It then went to the Court of Appeal, whose ruling was published this month. They upheld the decision that voluntary overtime should have been included.

Further HR Guidance

The key learning points form this case are:  we know that voluntary overtime which extends over a sufficient period of time on a regular and/or recurring basis must be considered as ‘normal’ pay and must be included when calculating basic statutory holiday pay.

Employers will not be able to argue the fact that it is not contractually required as a defence. The only voluntary overtime that may not count toward normal pay, is any which is truly exceptional and unforeseeable (i.e. not the norm and not predictable). NHS employers bound by the NHS Terms and Conditions of Service (Agenda for Change) should note that their employees may also be able to bring a breach of contract claim if voluntary overtime is not included.

For practical HR support and advice call HR Solutions on 0844 324 5840 or contact us online to find out how we can help your business.




Got questions? Looking for advice?


Got questions? Looking for advice?


Explore our comprehensive library of related resources to gain valuable insights, expert tips, and helpful tools for optimising your HR practices.

Changes to employment rights – holiday, working time records and TUPE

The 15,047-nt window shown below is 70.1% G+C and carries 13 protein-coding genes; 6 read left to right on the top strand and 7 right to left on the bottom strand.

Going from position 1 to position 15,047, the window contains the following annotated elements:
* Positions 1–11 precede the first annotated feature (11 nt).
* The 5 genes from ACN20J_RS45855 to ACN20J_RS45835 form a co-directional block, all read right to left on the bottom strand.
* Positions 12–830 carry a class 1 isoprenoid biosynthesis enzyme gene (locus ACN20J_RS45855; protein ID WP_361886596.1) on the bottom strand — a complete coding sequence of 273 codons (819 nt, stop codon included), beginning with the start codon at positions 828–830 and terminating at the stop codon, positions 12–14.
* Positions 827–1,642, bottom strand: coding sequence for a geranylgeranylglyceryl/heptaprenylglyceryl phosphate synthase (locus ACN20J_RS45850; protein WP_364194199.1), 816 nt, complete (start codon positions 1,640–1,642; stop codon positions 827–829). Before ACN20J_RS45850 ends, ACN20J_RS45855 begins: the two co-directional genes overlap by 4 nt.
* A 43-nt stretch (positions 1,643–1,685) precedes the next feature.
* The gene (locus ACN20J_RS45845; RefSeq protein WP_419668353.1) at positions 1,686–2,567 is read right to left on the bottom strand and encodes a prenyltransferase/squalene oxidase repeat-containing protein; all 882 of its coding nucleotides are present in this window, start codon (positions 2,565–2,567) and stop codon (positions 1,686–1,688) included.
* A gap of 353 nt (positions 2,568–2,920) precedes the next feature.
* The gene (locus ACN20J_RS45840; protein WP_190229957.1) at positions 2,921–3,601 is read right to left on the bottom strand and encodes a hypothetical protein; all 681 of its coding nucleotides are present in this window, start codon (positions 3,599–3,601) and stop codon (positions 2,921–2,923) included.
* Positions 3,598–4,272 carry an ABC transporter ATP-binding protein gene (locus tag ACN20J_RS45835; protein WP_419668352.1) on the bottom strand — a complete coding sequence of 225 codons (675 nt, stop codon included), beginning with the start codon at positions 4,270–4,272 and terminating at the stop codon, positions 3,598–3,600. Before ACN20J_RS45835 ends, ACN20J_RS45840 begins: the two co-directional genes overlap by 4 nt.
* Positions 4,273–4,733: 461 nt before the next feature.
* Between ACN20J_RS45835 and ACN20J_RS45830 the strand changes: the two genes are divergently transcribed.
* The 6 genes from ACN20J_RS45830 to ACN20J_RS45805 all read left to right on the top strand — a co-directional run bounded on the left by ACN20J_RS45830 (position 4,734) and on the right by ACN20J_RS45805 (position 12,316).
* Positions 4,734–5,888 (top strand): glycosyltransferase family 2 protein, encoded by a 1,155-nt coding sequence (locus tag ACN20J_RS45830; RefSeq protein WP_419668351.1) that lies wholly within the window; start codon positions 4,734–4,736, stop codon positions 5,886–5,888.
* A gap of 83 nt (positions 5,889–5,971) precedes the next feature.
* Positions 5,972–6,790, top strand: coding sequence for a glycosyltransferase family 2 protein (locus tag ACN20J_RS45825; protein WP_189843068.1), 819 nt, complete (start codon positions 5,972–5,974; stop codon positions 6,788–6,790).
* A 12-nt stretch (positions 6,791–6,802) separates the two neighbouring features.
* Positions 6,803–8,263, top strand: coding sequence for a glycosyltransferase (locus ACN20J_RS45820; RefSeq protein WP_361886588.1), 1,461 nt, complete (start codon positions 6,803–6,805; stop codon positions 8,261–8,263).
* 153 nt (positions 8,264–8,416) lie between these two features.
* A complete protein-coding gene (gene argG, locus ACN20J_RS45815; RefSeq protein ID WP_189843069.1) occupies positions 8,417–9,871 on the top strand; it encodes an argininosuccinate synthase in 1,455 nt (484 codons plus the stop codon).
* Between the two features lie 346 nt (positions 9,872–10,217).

Legal Updates
14 February 2024
Changes to pension automatic enrolment
Legal Updates
12 October 2023
Key Payroll Updates for August 2023
Legal Updates
30 August 2023

Strategic HR thinking whitepaper

Our latest HR whitepaper offers an in-depth analysis and strategic framework aimed at transforming Human Resources into a pivotal element of business success in the rapidly evolving corporate environment of 2024.


Register your details below and we will contact you regarding how HR Solutions can support your organisation.


We’re here to assist you with any questions or enquiries you might have. Simply fill out the form below, and our dedicated team will get back to you.


We’re here to assist you with any questions or enquiries you might have. Simply fill out the form below, and our dedicated team will get back to you.


Please complete the form and one of our team will call you back to discuss your query/booking.

Request your free trial

Register your details below and we will contact you about your 30 day free trial of the HR Knowledge Base.


Register your details below and we will contact you about access to the HR Knowledge Base.  As part of your approved industry membership organisation you can get access to the HR Knowledge Base, created by Business HR Solutions, which is the go-to resource for thousands of business owners and managers across the UK.


Our latest 2023/24 SME Business Survey sheds light on the intricate dynamics shaping the SME sector and unveils critical insights that can guide businesses toward sustainable success.


HR Solutions are here to help. We offer a standard hourly rate package for ad hoc HR advice which means you can pay for what you need, whenever you need it, and then quickly get advice. Our highly experienced advisors are on hand to provide you with practical employment advice to help you manage your workforce.  You can purchase HR Advice Line time now, and the time purchased will be valid for 12 months.